Retinopathy of Prematurity

Retinopathy of Prematurity (ROP) causes abnormal blood vessels to grow in the retina, the layer of nerve tissue in the eye that enables us to see.

How is retinopathy of prematurity diagnosed?

Generally, the earlier a baby is born, the greater the risk of ROP. Because ROP has no signs or symptoms, the only way to detect it is through an eye examination by a pediatric ophthalmologist.

How is retinopathy of prematurity treated?

The results of your baby’s first eye exam will determine the need and frequency of follow-up examinations. ROP is usually diagnosed according to stages that describe how far the blood vessels have grown into the retina.

Some cases of ROP are mild and correct themselves, but others require surgery to prevent vision reduction or blindness. Surgery involves using a laser or other means to stop the growth of the abnormal blood vessels, the goal being to prevent the vessels from pulling on and detaching the retina.

First Aid: Eye Injuries

First Aid

Most eye injuries are minor, like getting soap in the eye or a speck of dirt under the eyelid. Others, like those that happen during sports activities, can be serious and require medical attention.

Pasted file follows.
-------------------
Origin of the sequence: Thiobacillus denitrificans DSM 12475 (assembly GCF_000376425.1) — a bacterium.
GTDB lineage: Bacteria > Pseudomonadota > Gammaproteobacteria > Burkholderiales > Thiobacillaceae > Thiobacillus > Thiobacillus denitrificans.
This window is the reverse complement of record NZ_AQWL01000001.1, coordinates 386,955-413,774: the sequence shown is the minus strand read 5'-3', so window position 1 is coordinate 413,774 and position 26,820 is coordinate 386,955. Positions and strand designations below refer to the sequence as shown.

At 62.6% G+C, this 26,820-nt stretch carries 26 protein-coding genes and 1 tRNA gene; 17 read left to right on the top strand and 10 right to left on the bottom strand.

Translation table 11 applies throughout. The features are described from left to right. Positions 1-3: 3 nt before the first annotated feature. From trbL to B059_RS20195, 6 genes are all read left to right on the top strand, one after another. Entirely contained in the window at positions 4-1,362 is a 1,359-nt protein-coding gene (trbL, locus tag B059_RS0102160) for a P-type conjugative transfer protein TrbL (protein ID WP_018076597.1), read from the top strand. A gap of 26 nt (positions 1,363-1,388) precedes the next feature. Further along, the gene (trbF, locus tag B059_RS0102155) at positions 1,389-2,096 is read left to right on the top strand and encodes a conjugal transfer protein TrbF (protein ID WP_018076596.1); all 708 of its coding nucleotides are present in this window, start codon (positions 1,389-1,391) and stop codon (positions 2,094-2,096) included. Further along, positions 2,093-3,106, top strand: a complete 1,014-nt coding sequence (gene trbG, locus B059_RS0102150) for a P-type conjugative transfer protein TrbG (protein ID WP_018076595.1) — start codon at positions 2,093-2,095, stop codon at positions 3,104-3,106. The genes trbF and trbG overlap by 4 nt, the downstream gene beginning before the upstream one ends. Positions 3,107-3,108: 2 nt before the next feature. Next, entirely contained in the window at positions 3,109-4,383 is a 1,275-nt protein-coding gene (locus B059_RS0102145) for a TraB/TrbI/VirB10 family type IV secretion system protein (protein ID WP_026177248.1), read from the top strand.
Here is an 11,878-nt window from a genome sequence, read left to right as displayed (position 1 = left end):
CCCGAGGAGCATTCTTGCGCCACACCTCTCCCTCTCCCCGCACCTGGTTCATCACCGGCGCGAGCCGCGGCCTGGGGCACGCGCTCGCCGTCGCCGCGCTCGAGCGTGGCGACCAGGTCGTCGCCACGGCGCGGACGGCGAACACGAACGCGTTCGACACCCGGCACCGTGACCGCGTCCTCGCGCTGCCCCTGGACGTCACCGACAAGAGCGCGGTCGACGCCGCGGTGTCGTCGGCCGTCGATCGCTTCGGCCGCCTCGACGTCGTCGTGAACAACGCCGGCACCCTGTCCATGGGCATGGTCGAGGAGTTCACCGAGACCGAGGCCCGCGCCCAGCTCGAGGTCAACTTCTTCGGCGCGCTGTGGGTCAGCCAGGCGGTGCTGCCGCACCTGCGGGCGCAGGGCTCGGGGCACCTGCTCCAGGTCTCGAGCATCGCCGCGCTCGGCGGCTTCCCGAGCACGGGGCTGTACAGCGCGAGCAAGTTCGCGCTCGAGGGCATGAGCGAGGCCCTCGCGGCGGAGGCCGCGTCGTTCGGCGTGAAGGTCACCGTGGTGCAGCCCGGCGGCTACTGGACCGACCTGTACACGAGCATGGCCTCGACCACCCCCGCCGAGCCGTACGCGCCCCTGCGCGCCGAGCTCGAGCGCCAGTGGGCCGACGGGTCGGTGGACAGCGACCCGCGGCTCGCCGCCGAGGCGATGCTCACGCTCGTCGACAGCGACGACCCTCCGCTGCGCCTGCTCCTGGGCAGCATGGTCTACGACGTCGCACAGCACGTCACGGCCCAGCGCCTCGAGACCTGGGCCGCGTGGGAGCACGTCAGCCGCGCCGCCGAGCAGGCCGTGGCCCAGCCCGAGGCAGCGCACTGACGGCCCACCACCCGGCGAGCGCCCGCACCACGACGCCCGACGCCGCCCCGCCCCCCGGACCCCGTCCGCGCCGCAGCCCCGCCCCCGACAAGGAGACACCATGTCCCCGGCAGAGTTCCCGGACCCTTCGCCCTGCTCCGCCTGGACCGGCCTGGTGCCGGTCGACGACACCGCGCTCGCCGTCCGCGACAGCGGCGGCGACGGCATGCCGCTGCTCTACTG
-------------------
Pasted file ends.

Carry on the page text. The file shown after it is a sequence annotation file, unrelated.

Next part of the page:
Signs and Symptoms

  • redness
  • stinging or burning
  • watering
  • sensitivity to light
  • blurred vision
  • swelling of the eyelids
  • discoloration around the eye

What to Do

If you think your child has a particle in the eye or a minor irritation, be sure to:

  • Wash your hands before touching the eye area.
  • Flush the eye with water as soon as possible:
    • Tilt the child's head over a basin or sink with the affected eye pointed down.
    • Gently pull down the lower lid.
    • Gently pour a steady stream of lukewarm water over the eye.
  • Flush the eye for up to 15 minutes, checking every 5 minutes to see if the foreign body has been flushed out.

Seek Medical Care

If Your Child Has:

  • been struck in the eye with a ball or other object
  • a red or irritated eye
  • eye discomfort
  • a swollen, red, or painful area around the eye or eyelid
  • an eye that's very sensitive to light

Seek Emergency Care Immediately

If Your Child Has:

  • trouble seeing
  • been exposed to chemicals
  • something embedded in the eye
  • severe eye pain
  • blood in the eye
  • nausea or vomiting after an eye injury

Think Prevention!

Kids who play sports should wear protective goggles or unbreakable glasses as needed. Keep chemicals and other potentially dangerous objects out of the reach of children.

Reviewed by: Steven Dowshen, MD
Date reviewed: September 26, 2016